(The Center Square)– The Mohave County Board of Supervisors voted 3-2 against hand-counting ballots in the 2024 presidential preference primary election, despite support from some Republicans.
The rural Arizona county which includes Kingman and Lake Havasu City was considering the move, but it was already turned down by the board once before in August, according to The Associated Press. The outlet reported that state Sen. Sonny Borrelli, R-Lake Havasu City, was pushing for the move, along with the county Republican Party was offering up volunteers to help count ballots in order to avoid incurring any additional election administration costs.
However, Attorney General Kris Mayes said that if the board decided to hand count, a lawsuit and even misdemeanor penalties could be on the table.
“Those encouraging you to hand count elections results are encouraging you to violate the law,” Mayes originally said in a letter on Sunday. “In addition to the above civil remedies, you should be aware that an illegally expanded hand count may result in various felony and misdemeanor criminal penalties. We hope you will choose not to violate the law and thus that it will not be necessary for us to consider whether criminal prosecution is warranted for conducting an illegal hand count.”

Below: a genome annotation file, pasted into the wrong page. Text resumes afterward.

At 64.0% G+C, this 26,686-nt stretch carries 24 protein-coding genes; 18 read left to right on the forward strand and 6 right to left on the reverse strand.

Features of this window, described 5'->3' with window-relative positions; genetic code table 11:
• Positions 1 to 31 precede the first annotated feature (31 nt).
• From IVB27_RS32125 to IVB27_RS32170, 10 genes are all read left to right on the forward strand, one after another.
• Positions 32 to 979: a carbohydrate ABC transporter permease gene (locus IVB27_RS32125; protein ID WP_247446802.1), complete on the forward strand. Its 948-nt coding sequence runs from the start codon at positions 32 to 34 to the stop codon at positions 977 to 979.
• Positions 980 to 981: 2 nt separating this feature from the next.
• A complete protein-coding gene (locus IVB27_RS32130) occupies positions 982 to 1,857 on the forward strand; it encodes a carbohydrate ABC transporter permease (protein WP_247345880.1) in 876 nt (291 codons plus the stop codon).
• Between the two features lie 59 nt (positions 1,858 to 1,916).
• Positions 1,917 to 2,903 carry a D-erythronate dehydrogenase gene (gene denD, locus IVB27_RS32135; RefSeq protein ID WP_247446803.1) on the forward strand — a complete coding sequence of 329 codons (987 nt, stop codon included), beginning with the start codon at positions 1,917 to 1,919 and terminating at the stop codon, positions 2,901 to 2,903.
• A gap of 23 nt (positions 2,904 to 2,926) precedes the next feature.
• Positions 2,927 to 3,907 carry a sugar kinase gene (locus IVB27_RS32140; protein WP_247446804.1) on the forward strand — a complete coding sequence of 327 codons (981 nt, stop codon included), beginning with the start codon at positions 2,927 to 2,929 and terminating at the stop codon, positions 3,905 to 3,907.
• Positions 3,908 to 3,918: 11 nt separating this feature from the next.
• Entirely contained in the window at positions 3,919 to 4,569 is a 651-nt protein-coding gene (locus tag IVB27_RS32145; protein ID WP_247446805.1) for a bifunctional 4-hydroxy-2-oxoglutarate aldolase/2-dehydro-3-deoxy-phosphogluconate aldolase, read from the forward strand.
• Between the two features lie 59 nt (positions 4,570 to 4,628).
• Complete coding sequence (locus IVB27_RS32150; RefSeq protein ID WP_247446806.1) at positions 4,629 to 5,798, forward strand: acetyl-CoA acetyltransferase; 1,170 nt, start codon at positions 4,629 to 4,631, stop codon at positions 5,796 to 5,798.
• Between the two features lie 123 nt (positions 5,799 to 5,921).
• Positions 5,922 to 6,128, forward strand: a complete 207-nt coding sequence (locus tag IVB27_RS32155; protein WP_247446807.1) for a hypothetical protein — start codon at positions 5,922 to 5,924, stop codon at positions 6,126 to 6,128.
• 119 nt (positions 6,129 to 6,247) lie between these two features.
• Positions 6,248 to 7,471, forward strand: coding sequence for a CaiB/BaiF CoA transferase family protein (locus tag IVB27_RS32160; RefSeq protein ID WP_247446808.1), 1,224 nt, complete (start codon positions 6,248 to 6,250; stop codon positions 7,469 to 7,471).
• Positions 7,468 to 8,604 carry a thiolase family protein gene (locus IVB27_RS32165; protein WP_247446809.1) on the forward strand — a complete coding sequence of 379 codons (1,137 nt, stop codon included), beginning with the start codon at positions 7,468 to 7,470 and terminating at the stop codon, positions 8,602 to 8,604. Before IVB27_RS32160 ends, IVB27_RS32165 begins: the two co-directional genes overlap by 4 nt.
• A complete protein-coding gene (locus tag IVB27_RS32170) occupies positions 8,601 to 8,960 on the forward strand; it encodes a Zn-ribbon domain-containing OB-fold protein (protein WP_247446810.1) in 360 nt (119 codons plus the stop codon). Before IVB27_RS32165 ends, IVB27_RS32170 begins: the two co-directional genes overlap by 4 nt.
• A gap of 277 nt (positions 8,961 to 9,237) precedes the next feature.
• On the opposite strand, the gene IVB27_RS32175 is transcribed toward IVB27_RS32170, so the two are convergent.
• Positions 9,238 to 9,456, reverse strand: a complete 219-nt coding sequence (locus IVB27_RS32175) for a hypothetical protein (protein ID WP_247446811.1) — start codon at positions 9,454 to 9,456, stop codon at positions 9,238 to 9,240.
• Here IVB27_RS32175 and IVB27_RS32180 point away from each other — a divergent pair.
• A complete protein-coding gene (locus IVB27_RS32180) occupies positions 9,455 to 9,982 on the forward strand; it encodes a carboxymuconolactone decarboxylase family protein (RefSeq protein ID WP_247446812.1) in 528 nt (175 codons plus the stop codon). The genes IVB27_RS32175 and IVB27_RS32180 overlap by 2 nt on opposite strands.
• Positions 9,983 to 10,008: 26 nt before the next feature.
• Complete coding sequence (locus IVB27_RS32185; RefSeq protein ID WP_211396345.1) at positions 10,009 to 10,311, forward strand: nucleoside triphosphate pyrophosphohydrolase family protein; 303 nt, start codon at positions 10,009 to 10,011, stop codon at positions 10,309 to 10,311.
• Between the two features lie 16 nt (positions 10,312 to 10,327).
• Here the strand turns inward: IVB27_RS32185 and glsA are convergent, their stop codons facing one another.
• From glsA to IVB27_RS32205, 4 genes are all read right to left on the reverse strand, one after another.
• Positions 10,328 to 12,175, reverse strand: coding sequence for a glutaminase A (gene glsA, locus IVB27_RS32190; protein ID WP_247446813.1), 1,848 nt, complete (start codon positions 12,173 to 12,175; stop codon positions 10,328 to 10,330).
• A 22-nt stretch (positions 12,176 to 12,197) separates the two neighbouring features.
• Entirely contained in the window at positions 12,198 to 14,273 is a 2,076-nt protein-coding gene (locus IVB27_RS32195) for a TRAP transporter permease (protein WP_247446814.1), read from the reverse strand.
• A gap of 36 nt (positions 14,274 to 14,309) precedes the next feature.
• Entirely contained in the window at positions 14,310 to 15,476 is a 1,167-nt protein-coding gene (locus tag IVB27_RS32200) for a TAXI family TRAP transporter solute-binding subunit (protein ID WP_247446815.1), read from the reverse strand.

Once the idea was narrowly shot down, the Attorney General praised the move.
“I am greatly relieved and commend the Mohave County Board of Supervisors for their decision not to authorize a hand count of all ballots for the 2024 election, upholding Arizona law,” Mayes said in a statement after they voted against it. “As Attorney General, it is my duty to enforce our laws and ensure the integrity of our elections. The Board’s decision to adhere to state-mandated procedures for ballot counting avoids potential legal complications and reinforces public trust in the integrity of our elections.”
Supervisors Hildy Angius and Ron Gould voted for the hand count, and many members of the public passionately shared their stance on the issue at a meeting on Monday. Borrelli was questioned by the supervisors where the money to support a legal challenge from the state would come from.
“Because I was told the money was there,” he said when asked by Supervisor Jean Bishop if he knew where it stemmed from, but said he did not know who exactly the private donors would be. Angius also questioned how private donors would also impact the county’s experience as a legal client.
“He’s got donors to fund this,” Borrelli told Angius in regards to election lawyer Bryan Blehm, who has represented Kari Lake in her election challenges.
Despite the possibility of getting private legal funding, Deputy County Attorney Ryan Esplin raised concerns about how fines could negatively hurt the county financially, as well as personal liability costs before it was shot down.
“It’s tricky, to say the least,” Esplin said moments before the supervisors voted.